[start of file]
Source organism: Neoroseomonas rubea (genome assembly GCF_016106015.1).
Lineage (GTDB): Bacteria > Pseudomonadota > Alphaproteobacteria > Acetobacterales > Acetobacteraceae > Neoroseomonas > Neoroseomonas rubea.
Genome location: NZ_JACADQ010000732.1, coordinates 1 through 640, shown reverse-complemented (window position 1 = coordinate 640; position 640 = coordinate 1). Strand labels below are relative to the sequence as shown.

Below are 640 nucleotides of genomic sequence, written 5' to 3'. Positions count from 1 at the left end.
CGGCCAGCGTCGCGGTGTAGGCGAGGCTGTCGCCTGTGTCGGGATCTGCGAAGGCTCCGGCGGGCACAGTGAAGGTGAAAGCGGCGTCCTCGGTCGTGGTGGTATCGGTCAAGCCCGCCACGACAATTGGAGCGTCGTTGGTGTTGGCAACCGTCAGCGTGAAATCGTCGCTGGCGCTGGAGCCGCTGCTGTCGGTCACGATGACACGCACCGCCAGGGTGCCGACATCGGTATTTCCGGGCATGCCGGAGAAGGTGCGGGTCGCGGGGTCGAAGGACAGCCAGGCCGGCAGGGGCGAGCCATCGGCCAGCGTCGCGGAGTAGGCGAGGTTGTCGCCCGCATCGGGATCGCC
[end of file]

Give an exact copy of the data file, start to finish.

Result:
Source organism: Neoroseomonas rubea (genome assembly GCF_016106015.1).
Lineage (GTDB): Bacteria > Pseudomonadota > Alphaproteobacteria > Acetobacterales > Acetobacteraceae > Neoroseomonas > Neoroseomonas rubea.
Genome location: NZ_JACADQ010000732.1, coordinates 1 through 640, shown reverse-complemented (window position 1 = coordinate 640; position 640 = coordinate 1). Strand labels below are relative to the sequence as shown.

Below are 640 nucleotides of genomic sequence, written 5' to 3'. Positions count from 1 at the left end.
CGGCCAGCGTCGCGGTGTAGGCGAGGCTGTCGCCTGTGTCGGGATCTGCGAAGGCTCCGGCGGGCACAGTGAAGGTGAAAGCGGCGTCCTCGGTCGTGGTGGTATCGGTCAAGCCCGCCACGACAATTGGAGCGTCGTTGGTGTTGGCAACCGTCAGCGTGAAATCGTCGCTGGCGCTGGAGCCGCTGCTGTCGGTCACGATGACACGCACCGCCAGGGTGCCGACATCGGTATTTCCGGGCATGCCGGAGAAGGTGCGGGTCGCGGGGTCGAAGGACAGCCAGGCCGGCAGGGGCGAGCCATCGGCCAGCGTCGCGGAGTAGGCGAGGTTGTCGCCCGCATCGGGATCGCC